To Transition or To Not Transition

Years ago, this was the million dollar question when selling a Laminate floor. This question could make or break a sale in a moment. Most flooring customers do not want a transition piece in a doorway as the flooring is extending into another room or area. Now, I am seeing more and more floating products requiring the use of T-moldings when a room reaches a certain size or when installing flooring through a doorway.

One such product that comes to mind is the floating Locking Strand Woven Bamboo. I checked Mohawk’s website on its Locking Strand Woven Bamboo and right up front, they state; warranties do not cover natural expansion and contraction which results in separation between planks, or damage caused by excessively low or high humidity. When first introduced, Locking Strand Woven Bamboo could go in any size room with no transitions. Now, the room size has been reduced and most times as T-molding is required when going through a doorway or even in irregularly shaped spaces, L-, F-, T- or U-shaped rooms, use a “T”-molding for intersections. The other issue is, this product is not being installed under the correct conditions, which makes it move. The correct conditions are room temperature should be 60 – 80° F, with relative humidity between 35 –55%. If these conditions are not met, this product is going to move, and move drastically. The movement is generally shrinkage, which usually results in plank separation. 









Mirage Lock, a floating hardwood floor has always had recommendations like this and in 8 years, I have never had one complaint on a floating Mirage Lock product.

Armstrong and Bruce Floating Hardwoods states; If your room exceeds a maximum room width of 30′ or a maximum room length of 30′ additional expansion space is required. T-Moldings may be used at doorways or intersections to increase the expansion space. Again, the air relative humidity must be maintained between 35% and 55%.

Another product where I am seeing a change to transitions is locking LVT. More and more LVT manufacturers are recommending a maximum room size limit and the use of a T-molding if the room exceeds the maximum limit and also when going through a doorway. Metroflor Engage has just changed its instructions for maximum room size to 40′ x 40′ then you need a T- molding. If you in- crease the expansion to 1/2″ you can go 60′ x 60′. T-moldings required in all doorways. Passageways under 4′ require t-moldings. The reason, a locking LVT does not have the seam holding strength that a tape system LVT and could unlock itself if it becomes pinched or hung up at some point.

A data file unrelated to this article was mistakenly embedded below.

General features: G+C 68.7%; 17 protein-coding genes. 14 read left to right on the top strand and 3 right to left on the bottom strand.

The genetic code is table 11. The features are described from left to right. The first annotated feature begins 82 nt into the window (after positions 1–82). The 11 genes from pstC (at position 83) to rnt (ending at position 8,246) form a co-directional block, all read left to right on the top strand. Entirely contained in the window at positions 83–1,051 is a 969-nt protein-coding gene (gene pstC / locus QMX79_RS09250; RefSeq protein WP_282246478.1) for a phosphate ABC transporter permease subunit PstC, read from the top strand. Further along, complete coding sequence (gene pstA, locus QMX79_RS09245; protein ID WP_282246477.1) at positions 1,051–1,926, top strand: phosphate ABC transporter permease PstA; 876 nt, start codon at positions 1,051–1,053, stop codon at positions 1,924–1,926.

In my research, I really looked at Laminate Flooring. Many people say Laminate does not need to be acclimated or T-moldings are not required. I found this to be the total opposite, but you must really dig to find all the information. I researched 8 manufacturers and 6 stated that acclimation is required and T- moldings are required in doorways and when rooms reach a certain size. Manufacturer 7 & 8 had such vague installation requirements that they did not even list an expansion space. The other thing that really jumped out at me is that all 8 manufacturers had a required air relative humidity requirement. Air Relative Humidity must be maintained between 35% and 55%, some even go as high as 50%-60% RH, and one was 30% to 90% RH. Are you bringing this up with your customers?

What happens is that when these products and or the room moves through seasonal change, and it is mostly when they shrink, the flooring can get caught up in doorways or in the L-, F-, T- or U-shaped rooms which causes them to separate like in the photographs on page 1. 

In the flooring industry, 97%-98% of all complaints are installation, subfloor or maintenance related. With today’s technology, flooring products, substrate preparation products, adhesives and installation techniques are changing at a rapid pace. Sometimes only “Fear” of claims and no warranty coverage make dealers change. It is the responsibility of the installer to assure that the products are installed in strict adherence to the manufacturer’s recommendations. It is your responsibility to keep up with the change. I am sure every product sold in your store, has a website with installation instructions and every carton of material has installation instructions with it. Check it out or ask your sales rep has anything changed on your products.



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